Roadmap for Optical Tweezers published in Journal of Physics: Photonics

Illustration of an optical tweezers holding a particle. (Image by A. Magazzù.)
Roadmap for optical tweezers
Giovanni Volpe, Onofrio M Maragò, Halina Rubinsztein-Dunlop, Giuseppe Pesce, Alexander B Stilgoe, Giorgio Volpe, Georgiy Tkachenko, Viet Giang Truong, Síle Nic Chormaic, Fatemeh Kalantarifard, Parviz Elahi, Mikael Käll, Agnese Callegari, Manuel I Marqués, Antonio A R Neves, Wendel L Moreira, Adriana Fontes, Carlos L Cesar, Rosalba Saija, Abir Saidi, Paul Beck, Jörg S Eismann, Peter Banzer, Thales F D Fernandes, Francesco Pedaci, Warwick P Bowen, Rahul Vaippully, Muruga Lokesh, Basudev Roy, Gregor Thalhammer-Thurner, Monika Ritsch-Marte, Laura Pérez García, Alejandro V Arzola, Isaac Pérez Castillo, Aykut Argun, Till M Muenker, Bart E Vos, Timo Betz, Ilaria Cristiani, Paolo Minzioni, Peter J Reece, Fan Wang, David McGloin, Justus C Ndukaife, Romain Quidant, Reece P Roberts, Cyril Laplane, Thomas Volz, Reuven Gordon, Dag Hanstorp, Javier Tello Marmolejo, Graham D Bruce, Kishan Dholakia, Tongcang Li, Oto Brzobohatý, Stephen H Simpson, Pavel Zemánek, Felix Ritort, Yael Roichman, Valeriia Bobkova, Raphael Wittkowski, Cornelia Denz, G V Pavan Kumar, Antonino Foti, Maria Grazia Donato, Pietro G Gucciardi, Lucia Gardini, Giulio Bianchi, Anatolii V Kashchuk, Marco Capitanio, Lynn Paterson, Philip H Jones, Kirstine Berg-Sørensen, Younes F Barooji, Lene B Oddershede, Pegah Pouladian, Daryl Preece, Caroline Beck Adiels, Anna Chiara De Luca, Alessandro Magazzù, David Bronte Ciriza, Maria Antonia Iatì, Grover A Swartzlander Jr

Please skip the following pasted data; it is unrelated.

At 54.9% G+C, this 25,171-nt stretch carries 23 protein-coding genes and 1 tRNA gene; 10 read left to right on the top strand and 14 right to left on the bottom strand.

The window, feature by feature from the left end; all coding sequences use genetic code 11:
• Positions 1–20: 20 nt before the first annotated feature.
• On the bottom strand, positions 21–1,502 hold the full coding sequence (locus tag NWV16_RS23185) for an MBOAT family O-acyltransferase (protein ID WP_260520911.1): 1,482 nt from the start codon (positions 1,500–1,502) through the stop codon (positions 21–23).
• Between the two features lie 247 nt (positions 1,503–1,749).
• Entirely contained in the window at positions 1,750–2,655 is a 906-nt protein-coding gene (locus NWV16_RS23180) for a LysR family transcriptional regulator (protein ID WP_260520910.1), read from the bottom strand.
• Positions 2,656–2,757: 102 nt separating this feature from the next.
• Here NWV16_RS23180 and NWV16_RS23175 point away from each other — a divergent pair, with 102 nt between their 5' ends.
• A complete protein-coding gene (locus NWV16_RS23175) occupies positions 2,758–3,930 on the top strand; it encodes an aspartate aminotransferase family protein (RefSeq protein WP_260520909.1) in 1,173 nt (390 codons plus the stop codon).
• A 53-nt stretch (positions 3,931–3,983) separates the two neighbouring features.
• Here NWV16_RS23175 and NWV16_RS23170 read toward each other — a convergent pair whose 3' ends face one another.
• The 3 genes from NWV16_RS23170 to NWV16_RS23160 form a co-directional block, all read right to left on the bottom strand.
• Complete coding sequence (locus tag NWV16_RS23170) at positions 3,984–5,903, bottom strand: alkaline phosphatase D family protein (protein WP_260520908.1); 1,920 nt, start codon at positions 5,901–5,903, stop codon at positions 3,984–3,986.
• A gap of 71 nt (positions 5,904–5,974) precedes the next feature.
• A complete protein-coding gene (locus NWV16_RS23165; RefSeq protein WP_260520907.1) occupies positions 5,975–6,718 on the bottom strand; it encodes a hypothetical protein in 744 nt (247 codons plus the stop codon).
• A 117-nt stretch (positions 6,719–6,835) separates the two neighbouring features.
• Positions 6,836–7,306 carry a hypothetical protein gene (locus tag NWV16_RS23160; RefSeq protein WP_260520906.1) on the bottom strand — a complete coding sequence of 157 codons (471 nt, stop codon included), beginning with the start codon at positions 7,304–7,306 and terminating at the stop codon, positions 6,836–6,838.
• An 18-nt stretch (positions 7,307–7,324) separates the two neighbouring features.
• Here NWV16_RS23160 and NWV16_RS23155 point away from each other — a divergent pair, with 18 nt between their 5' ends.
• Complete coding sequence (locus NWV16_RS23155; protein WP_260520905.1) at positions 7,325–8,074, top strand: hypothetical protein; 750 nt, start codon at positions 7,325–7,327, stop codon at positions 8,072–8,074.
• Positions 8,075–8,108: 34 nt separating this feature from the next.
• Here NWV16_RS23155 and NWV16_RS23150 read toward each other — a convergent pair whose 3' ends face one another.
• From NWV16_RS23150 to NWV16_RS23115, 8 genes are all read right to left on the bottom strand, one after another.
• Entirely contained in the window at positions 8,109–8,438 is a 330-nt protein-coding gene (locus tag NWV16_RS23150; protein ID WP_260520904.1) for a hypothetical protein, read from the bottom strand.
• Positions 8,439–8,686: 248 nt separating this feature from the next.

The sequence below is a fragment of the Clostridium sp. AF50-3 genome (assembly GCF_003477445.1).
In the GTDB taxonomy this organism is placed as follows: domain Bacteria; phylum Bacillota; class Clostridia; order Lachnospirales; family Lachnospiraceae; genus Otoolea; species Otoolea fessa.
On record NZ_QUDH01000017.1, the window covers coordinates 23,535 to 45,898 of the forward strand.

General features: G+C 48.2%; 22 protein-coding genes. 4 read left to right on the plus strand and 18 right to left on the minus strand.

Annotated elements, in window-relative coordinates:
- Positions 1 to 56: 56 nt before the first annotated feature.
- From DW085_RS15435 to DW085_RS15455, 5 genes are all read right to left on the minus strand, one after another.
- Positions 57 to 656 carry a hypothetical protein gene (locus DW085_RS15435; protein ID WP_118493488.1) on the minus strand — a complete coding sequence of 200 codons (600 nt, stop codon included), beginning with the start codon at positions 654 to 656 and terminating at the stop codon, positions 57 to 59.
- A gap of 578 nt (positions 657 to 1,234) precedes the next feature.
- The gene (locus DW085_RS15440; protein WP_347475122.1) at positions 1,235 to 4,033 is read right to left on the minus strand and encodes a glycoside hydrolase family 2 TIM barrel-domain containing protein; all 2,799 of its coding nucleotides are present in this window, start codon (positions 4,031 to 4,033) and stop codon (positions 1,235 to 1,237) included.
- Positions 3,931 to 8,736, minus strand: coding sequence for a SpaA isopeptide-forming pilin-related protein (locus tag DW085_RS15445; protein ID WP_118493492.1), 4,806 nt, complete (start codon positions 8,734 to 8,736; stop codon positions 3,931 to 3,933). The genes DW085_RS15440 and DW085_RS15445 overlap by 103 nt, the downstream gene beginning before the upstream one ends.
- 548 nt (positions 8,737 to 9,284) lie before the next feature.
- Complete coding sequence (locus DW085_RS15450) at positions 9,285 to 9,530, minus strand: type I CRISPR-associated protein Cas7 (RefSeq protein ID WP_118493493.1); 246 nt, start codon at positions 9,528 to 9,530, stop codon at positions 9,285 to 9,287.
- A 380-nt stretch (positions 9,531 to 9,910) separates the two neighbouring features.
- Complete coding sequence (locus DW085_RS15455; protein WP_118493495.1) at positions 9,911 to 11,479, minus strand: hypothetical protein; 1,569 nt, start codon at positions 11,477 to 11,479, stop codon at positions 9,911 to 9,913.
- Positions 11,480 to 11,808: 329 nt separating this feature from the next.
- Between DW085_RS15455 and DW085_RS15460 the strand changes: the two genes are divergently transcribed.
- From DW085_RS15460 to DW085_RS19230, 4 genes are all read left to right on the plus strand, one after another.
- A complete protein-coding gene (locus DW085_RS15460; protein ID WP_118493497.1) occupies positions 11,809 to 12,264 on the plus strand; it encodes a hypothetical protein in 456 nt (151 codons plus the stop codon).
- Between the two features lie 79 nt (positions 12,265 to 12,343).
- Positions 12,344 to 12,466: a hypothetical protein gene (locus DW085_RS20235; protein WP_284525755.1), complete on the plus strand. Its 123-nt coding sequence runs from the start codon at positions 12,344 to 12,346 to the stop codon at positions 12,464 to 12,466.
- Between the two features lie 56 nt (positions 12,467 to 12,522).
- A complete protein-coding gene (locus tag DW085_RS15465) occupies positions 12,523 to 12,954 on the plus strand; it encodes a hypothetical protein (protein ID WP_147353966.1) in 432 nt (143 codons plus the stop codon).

Journal of Physics: Photonics 2(2), 022501 (2023)
arXiv: 2206.13789
doi: 110.1088/2515-7647/acb57b

Optical tweezers are tools made of light that enable contactless pushing, trapping, and manipulation of objects, ranging from atoms to space light sails. Since the pioneering work by Arthur Ashkin in the 1970s, optical tweezers have evolved into sophisticated instruments and have been employed in a broad range of applications in the life sciences, physics, and engineering. These include accurate force and torque measurement at the femtonewton level, microrheology of complex fluids, single micro- and nano-particle spectroscopy, single-cell analysis, and statistical-physics experiments. This roadmap provides insights into current investigations involving optical forces and optical tweezers from their theoretical foundations to designs and setups. It also offers perspectives for applications to a wide range of research fields, from biophysics to space exploration.

Presentation by G. V. P. Kumar, 24 November 2021

Thermoplasmonic Tweezers: Probing single-molecules and more
G. V. Pavan Kumar
IISER, Pune, India.
24 November 2021

In this presentation, we will discuss two specific issues: How to perform single-molecule surface enhanced Raman scattering (SERS) in an optothermal trap? and how to design optothermal fields to trap and interrogate molecules and colloids in a fluid?

In recent years, performing SERS in optical traps has emerged as an important development in nano- and bio-photonics. To this end, tweezer techniques based on surface-plasmons facilitate deeper optical potentials at sub-wavelength scales, and simultaneously provide enhanced electric and optothermal fields. In this
presentation, we will discuss various strategies developed in my laboratory to perform single-molecule SERS in optical and plasmonic tweezer platforms. Specifically, we will highlight some thermoplasmonic effects and directionality aspects of the tweezer platforms in metallic thin film and some plasmonic nano-architectures.

Short bio:

G.V. Pavan Kumar is an associate professor of physics at the Indian Institute of Science Education and Research (IISER), Pune, India.
He obtained his PhD from JNCASR, Bangalore. Subsequently he was a postdoctoral fellow at ICFO-Barcelona and Purdue University, before joining IISER in 2010.
His current research interests are optical, optothermal and nanophotonic forces and their utility in probing single molecules and soft-matter systems at micro and nanoscale.
To this end, his lab has been interfacing optical tweezer platforms with a variety of optical spectroscopy and microscopy tools.
He blogs on topics related to science: